When one uses the word research transitively, the subject of the research is normally used as the object of the verb research (e.g. He researched the effects of acid rain for nearly a decade). Another common usage is having the target publication or presenting channel as the object of the verb research (e.g. She research a magazine article). (Note: I've consulted a few dictionaries for these usages.)

However, I found a small number of the usage researched X where the author actually means checked with X, or consulted X, or studied X, in order to answer Y where Y is the subject of the research.

For example, Google gave me these results when I searched for "researched several references",

  • "I researched several references that discuss the education, socialization and schooling of Native Americans in Minnesota."

  • "Students researched several references and gathered information regarding the environmental impact of their proposed airplane designs."

  • "I have researched several references and I know what the fair market value for a similar veh(icle) is."

This made me wonder... if the usage of 'researched X' where X is the source of references used in the research, not the subject of the research, considered a good usage?


In the examples given, "researched" could easily (and more properly) be replaced by the word "reviewed". I think the authors were trying to make it sound like they put in more intellectual effort than required to "review", by using the term "research".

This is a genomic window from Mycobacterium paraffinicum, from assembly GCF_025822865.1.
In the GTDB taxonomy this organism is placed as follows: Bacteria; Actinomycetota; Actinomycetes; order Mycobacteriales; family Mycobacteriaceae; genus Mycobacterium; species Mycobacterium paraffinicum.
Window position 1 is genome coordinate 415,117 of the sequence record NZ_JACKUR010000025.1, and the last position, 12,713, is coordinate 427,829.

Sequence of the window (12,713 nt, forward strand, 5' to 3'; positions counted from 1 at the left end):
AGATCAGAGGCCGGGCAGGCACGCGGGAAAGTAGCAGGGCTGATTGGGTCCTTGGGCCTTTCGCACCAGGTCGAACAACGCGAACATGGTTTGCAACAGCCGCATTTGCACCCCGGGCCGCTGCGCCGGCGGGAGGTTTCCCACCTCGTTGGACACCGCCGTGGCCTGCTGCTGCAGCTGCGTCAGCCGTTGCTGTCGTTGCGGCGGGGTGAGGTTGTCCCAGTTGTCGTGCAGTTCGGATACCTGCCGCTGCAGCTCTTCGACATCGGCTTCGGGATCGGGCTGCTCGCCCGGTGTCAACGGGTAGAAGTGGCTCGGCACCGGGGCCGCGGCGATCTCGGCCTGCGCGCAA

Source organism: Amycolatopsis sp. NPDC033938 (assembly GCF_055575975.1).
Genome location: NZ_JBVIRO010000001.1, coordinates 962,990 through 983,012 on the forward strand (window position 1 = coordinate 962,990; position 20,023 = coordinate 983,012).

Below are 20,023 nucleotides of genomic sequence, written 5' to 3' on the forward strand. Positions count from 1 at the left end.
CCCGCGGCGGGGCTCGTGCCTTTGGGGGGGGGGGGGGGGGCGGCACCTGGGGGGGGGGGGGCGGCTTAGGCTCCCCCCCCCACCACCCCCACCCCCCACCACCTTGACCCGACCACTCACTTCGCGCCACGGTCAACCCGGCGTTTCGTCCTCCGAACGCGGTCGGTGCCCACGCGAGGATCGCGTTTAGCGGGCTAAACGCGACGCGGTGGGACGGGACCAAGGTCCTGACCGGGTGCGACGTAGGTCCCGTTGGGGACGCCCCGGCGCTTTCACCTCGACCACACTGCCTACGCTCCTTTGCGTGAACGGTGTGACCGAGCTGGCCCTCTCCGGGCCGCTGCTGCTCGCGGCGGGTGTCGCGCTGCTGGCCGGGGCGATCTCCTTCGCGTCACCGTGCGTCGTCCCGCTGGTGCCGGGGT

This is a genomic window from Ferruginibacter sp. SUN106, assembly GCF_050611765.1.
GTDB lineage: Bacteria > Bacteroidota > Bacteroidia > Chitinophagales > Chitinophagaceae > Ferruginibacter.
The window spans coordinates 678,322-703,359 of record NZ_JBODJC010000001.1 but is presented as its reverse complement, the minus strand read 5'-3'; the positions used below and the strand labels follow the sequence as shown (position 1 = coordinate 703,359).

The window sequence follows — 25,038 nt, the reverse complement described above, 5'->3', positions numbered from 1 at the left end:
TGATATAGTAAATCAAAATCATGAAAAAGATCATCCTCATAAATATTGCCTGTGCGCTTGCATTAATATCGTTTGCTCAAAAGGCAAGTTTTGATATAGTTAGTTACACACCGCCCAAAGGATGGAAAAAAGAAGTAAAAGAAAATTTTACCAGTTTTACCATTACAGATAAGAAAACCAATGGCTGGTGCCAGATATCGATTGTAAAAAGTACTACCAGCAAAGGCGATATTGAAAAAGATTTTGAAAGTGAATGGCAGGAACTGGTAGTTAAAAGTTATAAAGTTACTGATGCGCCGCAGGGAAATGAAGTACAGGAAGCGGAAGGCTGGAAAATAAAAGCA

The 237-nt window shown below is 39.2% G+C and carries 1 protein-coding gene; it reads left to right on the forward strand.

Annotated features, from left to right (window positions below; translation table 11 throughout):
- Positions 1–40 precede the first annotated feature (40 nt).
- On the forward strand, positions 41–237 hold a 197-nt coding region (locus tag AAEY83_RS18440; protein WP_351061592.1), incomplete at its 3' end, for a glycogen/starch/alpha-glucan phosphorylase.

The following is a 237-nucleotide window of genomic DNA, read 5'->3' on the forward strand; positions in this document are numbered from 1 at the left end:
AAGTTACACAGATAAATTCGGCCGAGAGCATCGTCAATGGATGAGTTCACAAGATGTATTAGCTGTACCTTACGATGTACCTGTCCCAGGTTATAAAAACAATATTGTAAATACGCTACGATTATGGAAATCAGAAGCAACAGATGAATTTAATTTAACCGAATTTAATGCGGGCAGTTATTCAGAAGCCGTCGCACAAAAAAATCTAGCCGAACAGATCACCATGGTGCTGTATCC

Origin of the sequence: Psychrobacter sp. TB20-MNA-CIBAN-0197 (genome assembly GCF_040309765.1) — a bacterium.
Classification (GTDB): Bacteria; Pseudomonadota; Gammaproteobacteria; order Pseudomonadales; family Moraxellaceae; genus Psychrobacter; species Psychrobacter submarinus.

I would consider those uses to be technically incorrect. You can "do research" by "consulting references", but you can't "research references".


In typical usage, finding and evaluated sources(references) is considered part of researching a topic. To me, "researching references" sounds like young student in his or her teens who has not yet developed an integrated understanding of what research scholarship consists. Grammatically, the sentence works, but it sounds sophomoric.


You say you 'found a small number of the usage researched X'. You then go on to provide examples all of which involved people saying they had 'researched references'. That doesn't seem to me quite the same thing as saying 'researched X'. (Where X presumabnly is the author of the reference.)

I am not sure exactly how you are 'researching X. Are you picking up the phone and speaking to them, or consulting them in some way? Or are you, as you seem to suggest, using their own published research.

If it is the former I would say: 'I consulted X in order to demonstrate Y'. However if it is the latter I would say 'I consulted/reviewed/the work/research done by X, in order to demonstrate Y.

  • I have a feeling that when people say researched X when X is not the subject of their researches, X usually are books, webpages, and papers published by others, not the authors. It also seems so in the three examples in my post above. I've also seen a phrase consulted dictionaries, so consulted X where X is not a person is possible, imho. Nov 25 '13 at 19:55
  • The search term "researched several references" couldn't cover all possibilities of researched X indeed. But I had to use it to narrow the results down to the use of research in the sense I wanted (which I believe that its usage correctness is doubtful). Nov 25 '13 at 19:59

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